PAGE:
White House: Unemployment Rate Went Up Because More People Want to Work
Republicans quickly pounced on the last unemployment report before the election as the White House once again said the rate, which ticked up from 7.8 percent in September to 7.9 percent last month, shows the need to keep President Obama's policies.
Alan B. Krueger, chairman of the Council of Economic Advisers, said private sector businesses added 184,000 jobs last month, the biggest monthly gain in eight months.
He said the jump in unemployment was largely due to more people entering the work force. "The labor force rose by 578,000 people in October, and the labor force participation rate increased by 0.2 percentage point. The share of the population employed rose by 0.1 percentage point to 58.8 percent," Krueger wrote in a statement this morning. "Over the last 12 months, the unemployment rate has decreased by 1.0 percentage point, as a result of growing employment."
“Today brought more disappointing economic news for the American people," said Rep. Tom Price (R-Ga.), chairman of the House Republican Policy Committee. "After trillions wasted on failed stimulus projects, a takeover of our health care system and preferential industry bailouts, all President Obama has to show for it is $16 trillion in national debt, $5.5 trillion of which came from just four years of his failed leadership. At this point, the American people are no longer surprised by the failure of the president’s policies. They are disappointed and fed up."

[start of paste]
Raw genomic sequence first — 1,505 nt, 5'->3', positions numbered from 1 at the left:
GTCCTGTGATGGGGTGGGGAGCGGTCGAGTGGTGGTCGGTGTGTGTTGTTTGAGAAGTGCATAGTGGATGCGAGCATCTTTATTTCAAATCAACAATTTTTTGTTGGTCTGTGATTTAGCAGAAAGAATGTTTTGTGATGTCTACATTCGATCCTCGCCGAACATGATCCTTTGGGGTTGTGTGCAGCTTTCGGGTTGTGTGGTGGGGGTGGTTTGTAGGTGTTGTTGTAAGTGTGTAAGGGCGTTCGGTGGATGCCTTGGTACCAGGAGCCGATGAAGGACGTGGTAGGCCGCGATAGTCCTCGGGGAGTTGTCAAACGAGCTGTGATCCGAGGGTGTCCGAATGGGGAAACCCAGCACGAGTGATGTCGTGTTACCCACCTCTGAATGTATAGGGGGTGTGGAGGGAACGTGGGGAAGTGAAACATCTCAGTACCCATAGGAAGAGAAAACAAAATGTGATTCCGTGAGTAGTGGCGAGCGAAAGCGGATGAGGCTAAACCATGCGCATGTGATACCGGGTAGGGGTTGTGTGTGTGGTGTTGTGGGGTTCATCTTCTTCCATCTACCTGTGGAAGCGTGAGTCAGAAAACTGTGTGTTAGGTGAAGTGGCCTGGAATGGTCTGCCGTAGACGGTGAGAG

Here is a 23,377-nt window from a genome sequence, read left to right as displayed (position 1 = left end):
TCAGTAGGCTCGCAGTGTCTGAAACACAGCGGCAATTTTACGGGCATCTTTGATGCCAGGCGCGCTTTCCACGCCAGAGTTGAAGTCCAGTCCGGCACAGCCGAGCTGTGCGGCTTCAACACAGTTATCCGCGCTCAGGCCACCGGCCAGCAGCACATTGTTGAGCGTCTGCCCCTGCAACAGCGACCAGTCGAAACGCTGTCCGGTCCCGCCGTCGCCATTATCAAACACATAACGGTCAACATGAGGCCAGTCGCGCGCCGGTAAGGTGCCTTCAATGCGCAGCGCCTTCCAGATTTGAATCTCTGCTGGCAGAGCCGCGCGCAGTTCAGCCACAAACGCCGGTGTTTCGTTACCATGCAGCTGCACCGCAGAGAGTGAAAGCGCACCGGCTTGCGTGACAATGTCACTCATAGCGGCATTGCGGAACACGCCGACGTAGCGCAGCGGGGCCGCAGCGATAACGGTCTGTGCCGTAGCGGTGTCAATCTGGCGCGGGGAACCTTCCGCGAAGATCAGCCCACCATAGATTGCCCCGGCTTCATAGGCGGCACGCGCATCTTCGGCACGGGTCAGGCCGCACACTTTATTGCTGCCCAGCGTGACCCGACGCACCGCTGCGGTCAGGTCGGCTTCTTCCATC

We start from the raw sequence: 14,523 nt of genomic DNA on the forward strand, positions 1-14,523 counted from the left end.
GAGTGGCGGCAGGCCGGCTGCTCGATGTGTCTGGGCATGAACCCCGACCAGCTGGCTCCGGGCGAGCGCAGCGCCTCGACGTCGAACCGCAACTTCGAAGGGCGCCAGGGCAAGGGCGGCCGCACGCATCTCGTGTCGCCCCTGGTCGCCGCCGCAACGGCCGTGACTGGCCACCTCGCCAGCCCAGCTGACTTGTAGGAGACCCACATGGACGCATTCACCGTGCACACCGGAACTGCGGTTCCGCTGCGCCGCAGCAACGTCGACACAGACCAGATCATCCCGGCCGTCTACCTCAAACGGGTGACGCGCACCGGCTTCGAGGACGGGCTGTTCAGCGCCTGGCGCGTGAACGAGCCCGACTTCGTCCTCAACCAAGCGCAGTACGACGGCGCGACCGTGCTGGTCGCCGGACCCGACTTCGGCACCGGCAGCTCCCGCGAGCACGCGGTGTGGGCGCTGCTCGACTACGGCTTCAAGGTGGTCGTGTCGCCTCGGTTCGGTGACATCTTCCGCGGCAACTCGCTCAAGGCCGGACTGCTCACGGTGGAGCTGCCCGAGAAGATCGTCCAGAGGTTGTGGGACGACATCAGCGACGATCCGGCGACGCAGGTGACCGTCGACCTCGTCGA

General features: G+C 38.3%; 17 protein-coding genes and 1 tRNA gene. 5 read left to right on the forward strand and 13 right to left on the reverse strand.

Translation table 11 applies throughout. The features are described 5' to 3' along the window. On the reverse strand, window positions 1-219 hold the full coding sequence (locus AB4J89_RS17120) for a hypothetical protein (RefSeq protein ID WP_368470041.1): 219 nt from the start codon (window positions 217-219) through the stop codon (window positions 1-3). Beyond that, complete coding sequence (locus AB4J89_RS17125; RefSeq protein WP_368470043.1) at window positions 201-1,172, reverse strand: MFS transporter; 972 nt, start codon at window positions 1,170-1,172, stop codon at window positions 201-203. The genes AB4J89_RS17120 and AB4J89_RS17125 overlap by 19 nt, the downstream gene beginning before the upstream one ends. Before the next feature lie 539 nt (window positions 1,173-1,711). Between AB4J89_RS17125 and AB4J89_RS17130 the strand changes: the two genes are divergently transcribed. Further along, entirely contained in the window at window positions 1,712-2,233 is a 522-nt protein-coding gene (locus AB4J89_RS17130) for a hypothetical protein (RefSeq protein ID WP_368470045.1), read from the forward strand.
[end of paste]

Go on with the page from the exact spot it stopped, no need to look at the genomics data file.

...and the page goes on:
Krueger added that "to create more jobs in particularly hard-hit sectors, President Obama continues to urge Congress to pass elements of the American Jobs Act, including further investment in infrastructure to rebuild our Nation’s ports, roads and highways, and assistance to State and local governments to prevent layoffs and to enable them to rehire hundreds of thousands of teachers."
“Although our nation’s economic growth is far too slow and our unemployment rate is far too high, President Obama believes we should continue the same failed policies and raise taxes on American families and small businesses," said Rep. Pete Sessions (R-Texas), chairman of the National Republican Congressional Committee.
“Four years of persistently high unemployment and long-term joblessness might be the best President Obama can do – but it’s nowhere near what the American people can do if we get Washington out of their way," said House Speaker John Boehner (R-Ohio).
"We’ve also begun the process of fixing our tax code to help bring jobs home. Now all we need is a partner in the White House who will lead the way on removing barriers to robust job growth – not create new barriers," said Sen. Rob Portman (R-Ohio), who has been campaigning intensely for Mitt Romney.